Movement Mania: Theater Course Fascinates and Bewilders

Assistant Visiting Professor of Theater Quinn Bauriedel’s “Movement Theater” course is arguably the most out-there course offered at Swarthmore College. Those theater classes you’ve heard about where students roll around on the ground? — this is it. It’s also an extraordinarily moving

Theater Review: Production Ensemble’s “Three Sisters”

Production Ensemble’s Three Sisters, by Anton Chekhov, was incredible. The show was performed on LPAC mainstage this past weekend, with an exceptional cast, a huge set, and Russian music that blasted over loudspeakers between acts. The costumes, particularly the soldier’s uniforms, were

Three Sisters, Triple the Fun

Fear not, Students of Swarthmore. Your weekends of plodding wearily from a highly contentious frat party to a socially acceptable Paces party are over. Those moments of gazing mournfully at LPAC on your way from the Science building to Sharples, wishing that

“American Idiot” at Merriam Theater: BAM

BAM. That’s the feeling I got after watching the opening number of Broadway’s smash-hit musical “American Idiot,” performed this week (through Sunday February 17th) at the Merriam Theater. BAM. Like, what just happened. Like, that was awesome. If there ever was a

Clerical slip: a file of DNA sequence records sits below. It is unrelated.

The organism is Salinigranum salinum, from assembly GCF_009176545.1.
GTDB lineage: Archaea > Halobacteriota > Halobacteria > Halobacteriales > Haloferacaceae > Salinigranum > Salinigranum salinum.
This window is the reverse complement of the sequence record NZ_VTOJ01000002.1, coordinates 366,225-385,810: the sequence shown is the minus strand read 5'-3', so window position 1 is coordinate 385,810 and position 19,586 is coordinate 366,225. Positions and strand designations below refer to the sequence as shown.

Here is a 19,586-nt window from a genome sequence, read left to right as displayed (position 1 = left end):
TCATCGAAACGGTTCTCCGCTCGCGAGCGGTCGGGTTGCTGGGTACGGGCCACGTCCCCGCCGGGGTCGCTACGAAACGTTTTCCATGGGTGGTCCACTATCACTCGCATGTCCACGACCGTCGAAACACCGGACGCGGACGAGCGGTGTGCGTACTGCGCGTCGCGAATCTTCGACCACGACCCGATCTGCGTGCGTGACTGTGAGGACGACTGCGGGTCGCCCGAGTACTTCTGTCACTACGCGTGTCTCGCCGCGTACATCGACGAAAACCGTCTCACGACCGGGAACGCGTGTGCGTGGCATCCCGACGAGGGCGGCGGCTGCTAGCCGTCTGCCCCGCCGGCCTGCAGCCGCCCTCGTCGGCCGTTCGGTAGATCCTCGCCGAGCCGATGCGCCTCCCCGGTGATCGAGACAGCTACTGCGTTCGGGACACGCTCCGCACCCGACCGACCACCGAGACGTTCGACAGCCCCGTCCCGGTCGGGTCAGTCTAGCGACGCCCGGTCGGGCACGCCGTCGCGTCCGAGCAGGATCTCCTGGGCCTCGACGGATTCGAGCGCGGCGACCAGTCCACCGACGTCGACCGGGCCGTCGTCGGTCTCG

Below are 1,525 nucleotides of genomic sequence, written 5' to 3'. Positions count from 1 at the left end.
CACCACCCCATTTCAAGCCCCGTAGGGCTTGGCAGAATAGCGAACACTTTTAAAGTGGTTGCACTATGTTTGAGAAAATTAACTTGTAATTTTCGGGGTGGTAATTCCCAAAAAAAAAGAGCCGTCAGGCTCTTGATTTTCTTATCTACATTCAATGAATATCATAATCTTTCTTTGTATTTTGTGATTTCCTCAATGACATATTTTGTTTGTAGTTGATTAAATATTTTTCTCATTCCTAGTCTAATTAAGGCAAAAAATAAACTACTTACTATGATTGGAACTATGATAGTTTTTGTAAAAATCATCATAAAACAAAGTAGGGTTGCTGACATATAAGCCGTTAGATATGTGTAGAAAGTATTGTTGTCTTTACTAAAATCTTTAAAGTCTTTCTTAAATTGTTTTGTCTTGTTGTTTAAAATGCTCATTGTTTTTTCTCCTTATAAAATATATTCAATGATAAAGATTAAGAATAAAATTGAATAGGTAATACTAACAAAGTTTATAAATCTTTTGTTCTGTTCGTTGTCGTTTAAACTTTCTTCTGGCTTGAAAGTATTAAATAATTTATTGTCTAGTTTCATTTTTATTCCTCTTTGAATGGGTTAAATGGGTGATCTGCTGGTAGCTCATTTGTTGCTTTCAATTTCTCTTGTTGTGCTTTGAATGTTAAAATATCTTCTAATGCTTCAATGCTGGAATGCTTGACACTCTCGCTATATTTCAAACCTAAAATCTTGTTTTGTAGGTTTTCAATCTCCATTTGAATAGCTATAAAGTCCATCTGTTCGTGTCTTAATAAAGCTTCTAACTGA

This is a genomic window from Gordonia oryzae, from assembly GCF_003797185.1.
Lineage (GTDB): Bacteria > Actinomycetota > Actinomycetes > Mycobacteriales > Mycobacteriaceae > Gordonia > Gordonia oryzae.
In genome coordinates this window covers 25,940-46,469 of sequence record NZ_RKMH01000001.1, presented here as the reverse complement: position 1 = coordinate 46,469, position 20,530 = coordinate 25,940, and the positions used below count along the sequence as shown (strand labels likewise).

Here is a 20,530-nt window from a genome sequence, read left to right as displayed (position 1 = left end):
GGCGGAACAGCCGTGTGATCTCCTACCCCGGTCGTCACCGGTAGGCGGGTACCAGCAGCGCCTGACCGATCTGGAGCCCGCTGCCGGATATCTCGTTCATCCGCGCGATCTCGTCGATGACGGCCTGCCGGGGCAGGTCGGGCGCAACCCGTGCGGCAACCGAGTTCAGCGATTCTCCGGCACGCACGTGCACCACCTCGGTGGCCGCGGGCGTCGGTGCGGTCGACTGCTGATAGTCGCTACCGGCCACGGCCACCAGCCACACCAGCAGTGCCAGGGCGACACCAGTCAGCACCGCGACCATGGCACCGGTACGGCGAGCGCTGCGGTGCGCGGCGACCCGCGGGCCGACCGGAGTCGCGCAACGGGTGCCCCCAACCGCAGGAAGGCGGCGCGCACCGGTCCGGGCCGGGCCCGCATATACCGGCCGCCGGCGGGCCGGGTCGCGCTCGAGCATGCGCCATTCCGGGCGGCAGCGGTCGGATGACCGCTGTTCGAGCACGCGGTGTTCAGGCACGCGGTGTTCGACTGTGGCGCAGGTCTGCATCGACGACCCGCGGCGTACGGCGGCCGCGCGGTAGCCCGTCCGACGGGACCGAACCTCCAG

Committment-Conscious Cabaret

Do you want to be in a musical at Swarthmore, but just don’t have the time? Paolo Debuque ’15 and Audrey Edelstein ’15 bring you Cabaret Night: excellent musical theater with a low time commitment. Life at Swat can be hectic. Between

Once More, With Feeling

It’s that time of year again. Snow is falling. Students ante in for the first round of misery poker (I bet my winter break was more stressful than yours). Seniors try to figure out where “I acted in a lot of plays”

Apparate to Paces for a Mind Fuck

With tears in his sometimes green, sometimes blue eyes, Josh McLucas ’15 related the sometimes tragic, often challenging, ever exciting process of creating “The Horizon (Line): Salvador Dali Fucks With You For An Hour In Paces,” the first devised piece by Swarthmore’s

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